In America, car owners spend around $400 a year to maintain and repair their vehicles. For many, this is money well spent, as they put more towards maintenance rather than repair.
But are you someone who’s been spending a large amount of money to constantly repair your car? Then you might want to invest more in maintenance.
This doesn’t necessarily mean bringing your car into the auto shop more often either! In fact, there are some basic car maintenance jobs you can do on your own.
Here are 5 DIY auto maintenance jobs that every driver should know.
1. Changing Your Car’s Oil
If you’ve ever brought your car into the shop or dealership before, then you’re probably familiar with that little sticker they place in the upper lefthand corner of your windshield. This tells you when you need to change your car’s oil and also bring it in for a quick check.
If you love DIY mechanical work, then this should be easy for you.
Basically, you have to drain the oil by first removing the oil drain plug. Unscrew the oil filter and empty its content. Put the filter and plug back in, and you can pour fresh oil in.
For some vehicles, it’s very difficult to reach the oil drain plug and filter. Or you might just not have the time and/or patience to do this type of car maintenance.
The good news is, you can have the auto shop change your oil quickly and affordably, so that’s always an option.
2. Checking Your Car Battery (and Changing It)
To check your car battery, you need a multimeter. Connect it to both the positive and negative battery terminals of your car battery. Start off with your engine off.
In general, your battery should read around 12.6 volts. Anything below that is an indication that you have a dying battery.
Then, start your engine and check the multimeter again. This time, you’re looking for anything above 10 volts. If you have a reading of under 5 volts, then that means you need to change your battery ASAP or you might get stuck out in the middle of nowhere.
To change your car battery, first remove the cover. Then, disconnect the negative cables, then the positive ones. Unscrew everything, then replace the old battery with the new one.
If there is any battery acid and/or corrosion present, make sure you handle everything with care. It might help to use an old cloth or shirt to handle everything.
After you’ve put the new battery in, reconnect and reattach everything. You should then be good to go!
3. Replacing Windshield Wiper Blades
To keep your car insurance costs low, you need to stay out of accidents. And to do that, you need to have working wiper blades at all times. Otherwise, you won’t be able to clear dust, dirt, and debris, which can cause obstruction to your vision.
It’s recommended that you replace your windshield wiper blades every 6 to 12 months. The exact replacement schedule will depend on how often you use them and what the weather is like where you live.
When the time comes for a replacement, go to your local shop to find the exact match for the make and model of your vehicle.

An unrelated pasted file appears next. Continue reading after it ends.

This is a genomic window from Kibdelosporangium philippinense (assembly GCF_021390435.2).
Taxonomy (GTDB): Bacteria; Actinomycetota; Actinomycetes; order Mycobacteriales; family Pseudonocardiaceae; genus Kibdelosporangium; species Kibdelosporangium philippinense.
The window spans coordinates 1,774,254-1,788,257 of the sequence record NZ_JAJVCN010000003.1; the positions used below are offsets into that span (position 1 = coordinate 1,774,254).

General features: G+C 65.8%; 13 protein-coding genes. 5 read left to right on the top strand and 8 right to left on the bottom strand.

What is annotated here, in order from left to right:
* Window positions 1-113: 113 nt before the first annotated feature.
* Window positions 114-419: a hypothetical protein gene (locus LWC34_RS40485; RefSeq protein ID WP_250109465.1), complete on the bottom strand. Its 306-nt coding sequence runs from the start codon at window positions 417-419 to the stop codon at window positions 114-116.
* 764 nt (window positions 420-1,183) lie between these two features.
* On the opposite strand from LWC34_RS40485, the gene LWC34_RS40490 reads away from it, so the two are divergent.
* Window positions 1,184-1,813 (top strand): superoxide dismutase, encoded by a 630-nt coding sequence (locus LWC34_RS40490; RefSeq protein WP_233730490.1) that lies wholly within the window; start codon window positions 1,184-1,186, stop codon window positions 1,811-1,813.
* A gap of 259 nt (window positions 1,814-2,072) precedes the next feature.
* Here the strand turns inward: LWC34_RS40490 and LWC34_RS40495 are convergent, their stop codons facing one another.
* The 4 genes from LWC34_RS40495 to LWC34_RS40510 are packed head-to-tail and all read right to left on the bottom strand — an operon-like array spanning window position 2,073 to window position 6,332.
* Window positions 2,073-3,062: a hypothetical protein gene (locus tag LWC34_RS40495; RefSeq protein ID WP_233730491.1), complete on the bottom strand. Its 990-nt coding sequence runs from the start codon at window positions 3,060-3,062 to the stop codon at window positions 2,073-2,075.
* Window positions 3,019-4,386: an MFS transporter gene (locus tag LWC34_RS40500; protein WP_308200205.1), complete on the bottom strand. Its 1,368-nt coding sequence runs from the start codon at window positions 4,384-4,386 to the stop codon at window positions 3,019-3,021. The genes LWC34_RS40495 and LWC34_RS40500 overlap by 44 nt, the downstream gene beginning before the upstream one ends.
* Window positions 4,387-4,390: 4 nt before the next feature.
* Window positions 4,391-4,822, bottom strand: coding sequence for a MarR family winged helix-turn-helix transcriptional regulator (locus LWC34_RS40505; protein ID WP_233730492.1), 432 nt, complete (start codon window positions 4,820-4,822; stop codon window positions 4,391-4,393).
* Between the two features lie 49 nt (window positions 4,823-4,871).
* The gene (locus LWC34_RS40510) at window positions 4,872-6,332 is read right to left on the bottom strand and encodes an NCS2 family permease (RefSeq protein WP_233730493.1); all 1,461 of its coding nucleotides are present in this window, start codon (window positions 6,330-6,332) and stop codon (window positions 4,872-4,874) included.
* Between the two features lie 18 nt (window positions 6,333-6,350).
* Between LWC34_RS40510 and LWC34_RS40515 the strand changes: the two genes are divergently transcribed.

To take the old blades off, lift the arm away from the windshield. Then, press on the tab holding it in place. You can then pull the old blade off and replace it with the new one.
Make sure you push in the new wiper blade tightly until it snaps into place.
4. Replacing Air Filters
You might think that air filters aren’t anything important and that you can change them whenever you wish. That way, you can get every penny’s worth from each air filter.
However, if you don’t replace them on a timely schedule, it can shorten the lifespan of your engine, which is much more expensive to replace. In general, you should replace your air filters every 30,000 miles or once every year, whichever comes first.
To replace your car’s air filters, pop open its hood first. Once you find the air filter unit, take off the cover and pull the air filter out.
Before you replace the old filter, make sure you clean out the filter housing first. Then, place the new filter in and replace the cover.
5. Checking Tire Pressure (and Replacing a Flat Tire)
Your vehicle’s tires need to be at the right PSI or else it won’t run efficiently. Not to mention, it can also create unsafe conditions while you’re driving.
To check your tire pressure, you should buy a tire pressure gauge. You’ll have to check with your car manual on what the proper PSI should be for your tires.
If you find that the pressure is lacking, inflate them the next chance you get. If the pressure keeps going down, then you probably have a flat tire.
To replace a flat tire, you’ll need several tools, including a lug wrench and jack. Put the parking brake on, remove the hubcap, and loosen the lug nuts.
Then, use the jack to elevate your car. You can now take off the lug nuts and the flat tire.
Replace the flat tire with a new inflated one and put the lug nuts back on. Lower your car down, take out the jack, and tighten the lug nuts.
Make Sure to Do These DIY Car Maintenance Tips
After reading this article, you now have 5 key DIY car maintenance tips under your belt. Remember to keep up with vehicle maintenance and perform basic car repairs when you can. Otherwise, the condition of your car can slip and cause it to prematurely break down.
Considering most Americans think of their vehicles as lifelines, it’s extremely important that yours stays up and running as smoothly as possible. This is entirely possible if you’re diligent in maintaining your car and bringing it in to the auto shop as soon as you notice any problems. Prevention and being proactive are the keys to keeping your car in good shape!
Do you have auto insurance for your vehicle? If not, then get in touch with us now. We’re available 24/7, so you’ll get assistance whenever you need it.